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July 04, 2008


well, actually the revolution has already started and i'm hoping that we'll have developed a better meduim to watch it on than youtube by the time it grows to where the 'revolutionaries' are the majority. but since i can't actually see the future i thought i'd use an example from the present.

either way the point remains the same. the revolution has already started, but we'll all be dead before it's done. much like the children of the civil war (and then their children after them) watched the automobile and the phone slowly change their culture and the children of the depression watched as television, movies, and radio change theirs. we are at the beginning of such a change. the way we use the internet to communicate and entertain now will seem as archaic to our great grandchildren as our grandparents stories about old television seem to us. more so, if you really think about it, since technology is advancing at a much faster rate than it did in the middle of last century. honestly, i'd be surprised if the word 'internet' will even be appropriate that far into the future.

i know these things don't seem like revolutions, but they are. a cultural revolution just takes longer because there's (usually) less bloodshed. if you force it, at best you get the 60's. great ideals, but poor followthrough on most of the issues. anyone who disagrees with me on that, i refer you to the decades of the 70's and 80's...you can't tell me that that's the future all those hippies had in mind when they set out to change the world. at worst you get a nasty, bloody revolt...and i don't even want to talk about that because i see that as one of our possible futures, but i'd like to ignore it. (happy thoughts...happy thoughts...bunnies, and kittens and babies and masturbating in the shower...happy thoughts...happy thoughts)

we are in the infantile stages of the technologies we have. the potential of the internet is that it can connect us all, for better or worse. anyone will be able to see anything that's happening anywhere. so, there will be no more secrets. and if there are no more secrets, what will become of lying? anyone will be able to connect with anyone anywhere at anytime...and in any capacity. if there are no more boundries, what happens to predjudice?

...and so on...

the shrinking of our world has always led to major cultural shifts and we're at the embryonic stage of the next one. but since we won't see the finish line (unless you're a 3 year old reading this) why should we even care?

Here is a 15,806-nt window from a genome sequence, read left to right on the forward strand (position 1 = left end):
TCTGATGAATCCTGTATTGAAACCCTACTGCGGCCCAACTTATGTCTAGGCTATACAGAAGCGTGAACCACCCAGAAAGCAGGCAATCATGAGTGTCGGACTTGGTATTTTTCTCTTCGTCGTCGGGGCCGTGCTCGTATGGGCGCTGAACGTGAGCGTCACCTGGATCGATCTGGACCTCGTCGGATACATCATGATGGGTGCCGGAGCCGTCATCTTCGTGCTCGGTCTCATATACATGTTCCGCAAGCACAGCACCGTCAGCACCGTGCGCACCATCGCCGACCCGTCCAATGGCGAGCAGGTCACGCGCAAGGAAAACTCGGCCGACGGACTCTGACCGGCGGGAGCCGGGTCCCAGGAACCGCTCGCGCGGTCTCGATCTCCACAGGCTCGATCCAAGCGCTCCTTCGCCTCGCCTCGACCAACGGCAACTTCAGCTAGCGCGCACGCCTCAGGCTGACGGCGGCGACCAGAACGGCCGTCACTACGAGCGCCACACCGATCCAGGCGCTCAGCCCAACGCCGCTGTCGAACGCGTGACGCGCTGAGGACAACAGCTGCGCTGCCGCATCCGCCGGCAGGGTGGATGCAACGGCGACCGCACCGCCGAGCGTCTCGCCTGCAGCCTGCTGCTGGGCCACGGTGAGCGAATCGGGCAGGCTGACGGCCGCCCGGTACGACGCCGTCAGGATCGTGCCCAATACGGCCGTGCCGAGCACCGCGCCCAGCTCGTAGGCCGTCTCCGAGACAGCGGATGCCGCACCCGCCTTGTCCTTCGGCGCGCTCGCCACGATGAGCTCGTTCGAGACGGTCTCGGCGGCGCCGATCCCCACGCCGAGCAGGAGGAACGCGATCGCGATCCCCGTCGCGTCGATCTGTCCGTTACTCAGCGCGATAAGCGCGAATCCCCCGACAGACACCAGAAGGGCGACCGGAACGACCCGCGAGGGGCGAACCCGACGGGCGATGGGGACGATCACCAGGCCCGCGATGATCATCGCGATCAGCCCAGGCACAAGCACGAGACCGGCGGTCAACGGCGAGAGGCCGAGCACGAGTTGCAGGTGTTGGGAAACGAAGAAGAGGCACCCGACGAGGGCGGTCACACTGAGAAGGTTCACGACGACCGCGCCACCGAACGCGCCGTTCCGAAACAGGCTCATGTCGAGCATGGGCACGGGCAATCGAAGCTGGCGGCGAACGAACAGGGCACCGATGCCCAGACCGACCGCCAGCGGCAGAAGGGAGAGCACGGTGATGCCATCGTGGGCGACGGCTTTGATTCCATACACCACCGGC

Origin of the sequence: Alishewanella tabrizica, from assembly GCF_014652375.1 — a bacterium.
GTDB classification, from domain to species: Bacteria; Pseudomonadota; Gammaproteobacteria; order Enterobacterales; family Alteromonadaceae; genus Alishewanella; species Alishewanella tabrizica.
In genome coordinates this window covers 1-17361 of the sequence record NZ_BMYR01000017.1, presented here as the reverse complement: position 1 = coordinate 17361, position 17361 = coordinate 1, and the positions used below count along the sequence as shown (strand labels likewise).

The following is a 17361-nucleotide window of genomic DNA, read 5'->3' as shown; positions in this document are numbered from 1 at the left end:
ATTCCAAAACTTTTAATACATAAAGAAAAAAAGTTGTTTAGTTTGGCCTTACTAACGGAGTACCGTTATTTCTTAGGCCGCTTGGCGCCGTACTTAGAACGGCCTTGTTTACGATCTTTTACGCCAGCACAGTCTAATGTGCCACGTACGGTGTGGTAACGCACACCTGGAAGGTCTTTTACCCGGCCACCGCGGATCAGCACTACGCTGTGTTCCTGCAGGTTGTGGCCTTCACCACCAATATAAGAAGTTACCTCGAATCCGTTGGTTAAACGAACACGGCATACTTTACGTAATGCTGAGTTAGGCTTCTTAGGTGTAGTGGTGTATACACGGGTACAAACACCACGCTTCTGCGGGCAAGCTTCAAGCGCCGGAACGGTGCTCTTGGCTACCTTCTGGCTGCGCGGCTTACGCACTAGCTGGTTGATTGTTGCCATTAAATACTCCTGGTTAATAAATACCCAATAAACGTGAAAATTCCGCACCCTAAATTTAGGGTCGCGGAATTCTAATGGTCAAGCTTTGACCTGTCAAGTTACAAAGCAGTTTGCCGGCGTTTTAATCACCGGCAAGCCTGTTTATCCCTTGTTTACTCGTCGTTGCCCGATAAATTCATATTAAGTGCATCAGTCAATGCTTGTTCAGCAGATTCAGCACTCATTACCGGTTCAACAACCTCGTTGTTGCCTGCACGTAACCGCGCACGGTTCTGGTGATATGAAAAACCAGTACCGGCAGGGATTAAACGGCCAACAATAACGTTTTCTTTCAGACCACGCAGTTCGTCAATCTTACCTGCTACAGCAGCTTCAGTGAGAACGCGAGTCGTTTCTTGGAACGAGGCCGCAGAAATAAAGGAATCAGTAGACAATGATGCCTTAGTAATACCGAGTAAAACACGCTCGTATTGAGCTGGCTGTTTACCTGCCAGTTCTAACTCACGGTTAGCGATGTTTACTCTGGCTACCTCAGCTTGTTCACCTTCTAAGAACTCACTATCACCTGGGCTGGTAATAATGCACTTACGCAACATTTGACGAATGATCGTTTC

because, that is how we can be part of the revolution. we plant the seeds now. the seeds of sacrificing for the furture. and not justĀ  for our children but our children's children's children's children's children's children. we plant seeds of tolerance towards everyone and everything except intolerance (and i mean everyone...because even the worst of us are still human). and since i don't want to sound like i'm looking forward to a 'flower-child' future, what i mean by 'tolerance of everything but intolerance' is just that. we should be able to tolerate all types of human behavior that does not directly infringe on another human's right to life. that means you can be as gay as you want, or own as many guns as you want or do whatever kinds of drugs you want or even be as racist as you want as long as you keep it on your side of the fence(you can't influence the inside of someone's home or head, but you can shape the way they deal with the rest of the world). yes, there would be a period of adjustment to deal with that kind of freedom, but people want to be happy and live comfortably. so, in the long run (and by long run i mean, at least 2 generations), they'd make the right choices, and, eventually, things like racism and drug ABUSE and homophobia would just slip into the shadows where they belong (since i'm not sooooooo idealistic that i'd believe we could get grid of those things entirely).

but mostly we begin the task of taking our eyes off the past as the means to finding our solutions. we can't do it, none of us. but we can start. at best, the past is just a how-not-to guide to buiding civilization. at worst, it can justify some truly horrific events. the future is where the future is and we won't get there by looking back and we won't get there by staring at our feet (figuratively speaking)...though sometimes we do, occasionally, have to look down to make sure we don't fall...and other times we have to just go go go and if we fall and something breaks, well, we learned something and that's good too. cause nothing works out exactly as planned and every revolution has some bumps in the road.

let's try and get this one off to a smooth start.